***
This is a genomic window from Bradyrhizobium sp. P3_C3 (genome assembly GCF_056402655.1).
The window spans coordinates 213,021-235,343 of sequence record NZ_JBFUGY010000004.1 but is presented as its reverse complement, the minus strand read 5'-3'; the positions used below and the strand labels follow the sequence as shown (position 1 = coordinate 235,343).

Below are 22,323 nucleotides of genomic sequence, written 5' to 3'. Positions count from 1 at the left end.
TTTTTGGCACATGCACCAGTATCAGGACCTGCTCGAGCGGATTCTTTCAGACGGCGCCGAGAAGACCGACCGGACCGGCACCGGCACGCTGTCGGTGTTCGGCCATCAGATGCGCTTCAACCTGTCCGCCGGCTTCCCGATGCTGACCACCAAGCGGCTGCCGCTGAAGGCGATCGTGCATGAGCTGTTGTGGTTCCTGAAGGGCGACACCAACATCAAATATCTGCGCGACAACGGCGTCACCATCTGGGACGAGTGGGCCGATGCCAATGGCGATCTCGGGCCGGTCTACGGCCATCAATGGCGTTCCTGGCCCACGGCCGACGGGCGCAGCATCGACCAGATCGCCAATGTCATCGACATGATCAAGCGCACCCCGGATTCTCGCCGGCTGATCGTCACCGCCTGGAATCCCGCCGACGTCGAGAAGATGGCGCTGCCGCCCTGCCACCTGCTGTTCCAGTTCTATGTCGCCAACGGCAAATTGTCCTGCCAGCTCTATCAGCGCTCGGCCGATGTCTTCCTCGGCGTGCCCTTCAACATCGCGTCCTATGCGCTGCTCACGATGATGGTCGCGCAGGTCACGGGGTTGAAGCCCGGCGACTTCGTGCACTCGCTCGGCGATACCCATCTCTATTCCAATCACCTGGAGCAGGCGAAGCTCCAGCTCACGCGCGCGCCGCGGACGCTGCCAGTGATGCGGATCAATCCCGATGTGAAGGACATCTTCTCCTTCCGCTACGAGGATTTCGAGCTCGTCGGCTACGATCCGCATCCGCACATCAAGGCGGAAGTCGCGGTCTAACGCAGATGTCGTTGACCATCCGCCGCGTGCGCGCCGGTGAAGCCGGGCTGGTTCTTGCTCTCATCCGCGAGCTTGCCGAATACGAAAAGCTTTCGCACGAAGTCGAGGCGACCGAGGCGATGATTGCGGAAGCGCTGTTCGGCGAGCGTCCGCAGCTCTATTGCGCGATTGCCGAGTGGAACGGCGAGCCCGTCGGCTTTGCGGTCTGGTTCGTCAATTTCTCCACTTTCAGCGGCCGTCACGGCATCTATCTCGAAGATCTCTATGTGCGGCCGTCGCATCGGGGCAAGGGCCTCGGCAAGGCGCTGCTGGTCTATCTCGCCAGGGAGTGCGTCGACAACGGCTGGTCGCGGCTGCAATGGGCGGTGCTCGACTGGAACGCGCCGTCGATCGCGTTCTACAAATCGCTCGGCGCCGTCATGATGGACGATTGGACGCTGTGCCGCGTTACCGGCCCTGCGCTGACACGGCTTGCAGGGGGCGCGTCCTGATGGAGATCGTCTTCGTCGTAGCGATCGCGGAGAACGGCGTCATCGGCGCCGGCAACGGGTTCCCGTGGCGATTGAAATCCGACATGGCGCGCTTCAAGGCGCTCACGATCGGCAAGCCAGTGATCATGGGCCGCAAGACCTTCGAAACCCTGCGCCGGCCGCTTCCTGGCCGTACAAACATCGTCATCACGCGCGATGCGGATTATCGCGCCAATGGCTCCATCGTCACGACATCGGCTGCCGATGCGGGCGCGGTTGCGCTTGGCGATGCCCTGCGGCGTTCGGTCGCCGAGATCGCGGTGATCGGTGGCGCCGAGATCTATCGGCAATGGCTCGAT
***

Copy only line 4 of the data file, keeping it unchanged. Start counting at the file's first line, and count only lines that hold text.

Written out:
TTTTTGGCACATGCACCAGTATCAGGACCTGCTCGAGCGGATTCTTTCAGACGGCGCCGAGAAGACCGACCGGACCGGCACCGGCACGCTGTCGGTGTTCGGCCATCAGATGCGCTTCAACCTGTCCGCCGGCTTCCCGATGCTGACCACCAAGCGGCTGCCGCTGAAGGCGATCGTGCATGAGCTGTTGTGGTTCCTGAAGGGCGACACCAACATCAAATATCTGCGCGACAACGGCGTCACCATCTGGGACGAGTGGGCCGATGCCAATGGCGATCTCGGGCCGGTCTACGGCCATCAATGGCGTTCCTGGCCCACGGCCGACGGGCGCAGCATCGACCAGATCGCCAATGTCATCGACATGATCAAGCGCACCCCGGATTCTCGCCGGCTGATCGTCACCGCCTGGAATCCCGCCGACGTCGAGAAGATGGCGCTGCCGCCCTGCCACCTGCTGTTCCAGTTCTATGTCGCCAACGGCAAATTGTCCTGCCAGCTCTATCAGCGCTCGGCCGATGTCTTCCTCGGCGTGCCCTTCAACATCGCGTCCTATGCGCTGCTCACGATGATGGTCGCGCAGGTCACGGGGTTGAAGCCCGGCGACTTCGTGCACTCGCTCGGCGATACCCATCTCTATTCCAATCACCTGGAGCAGGCGAAGCTCCAGCTCACGCGCGCGCCGCGGACGCTGCCAGTGATGCGGATCAATCCCGATGTGAAGGACATCTTCTCCTTCCGCTACGAGGATTTCGAGCTCGTCGGCTACGATCCGCATCCGCACATCAAGGCGGAAGTCGCGGTCTAACGCAGATGTCGTTGACCATCCGCCGCGTGCGCGCCGGTGAAGCCGGGCTGGTTCTTGCTCTCATCCGCGAGCTTGCCGAATACGAAAAGCTTTCGCACGAAGTCGAGGCGACCGAGGCGATGATTGCGGAAGCGCTGTTCGGCGAGCGTCCGCAGCTCTATTGCGCGATTGCCGAGTGGAACGGCGAGCCCGTCGGCTTTGCGGTCTGGTTCGTCAATTTCTCCACTTTCAGCGGCCGTCACGGCATCTATCTCGAAGATCTCTATGTGCGGCCGTCGCATCGGGGCAAGGGCCTCGGCAAGGCGCTGCTGGTCTATCTCGCCAGGGAGTGCGTCGACAACGGCTGGTCGCGGCTGCAATGGGCGGTGCTCGACTGGAACGCGCCGTCGATCGCGTTCTACAAATCGCTCGGCGCCGTCATGATGGACGATTGGACGCTGTGCCGCGTTACCGGCCCTGCGCTGACACGGCTTGCAGGGGGCGCGTCCTGATGGAGATCGTCTTCGTCGTAGCGATCGCGGAGAACGGCGTCATCGGCGCCGGCAACGGGTTCCCGTGGCGATTGAAATCCGACATGGCGCGCTTCAAGGCGCTCACGATCGGCAAGCCAGTGATCATGGGCCGCAAGACCTTCGAAACCCTGCGCCGGCCGCTTCCTGGCCGTACAAACATCGTCATCACGCGCGATGCGGATTATCGCGCCAATGGCTCCATCGTCACGACATCGGCTGCCGATGCGGGCGCGGTTGCGCTTGGCGATGCCCTGCGGCGTTCGGTCGCCGAGATCGCGGTGATCGGTGGCGCCGAGATCTATCGGCAATGGCTCGAT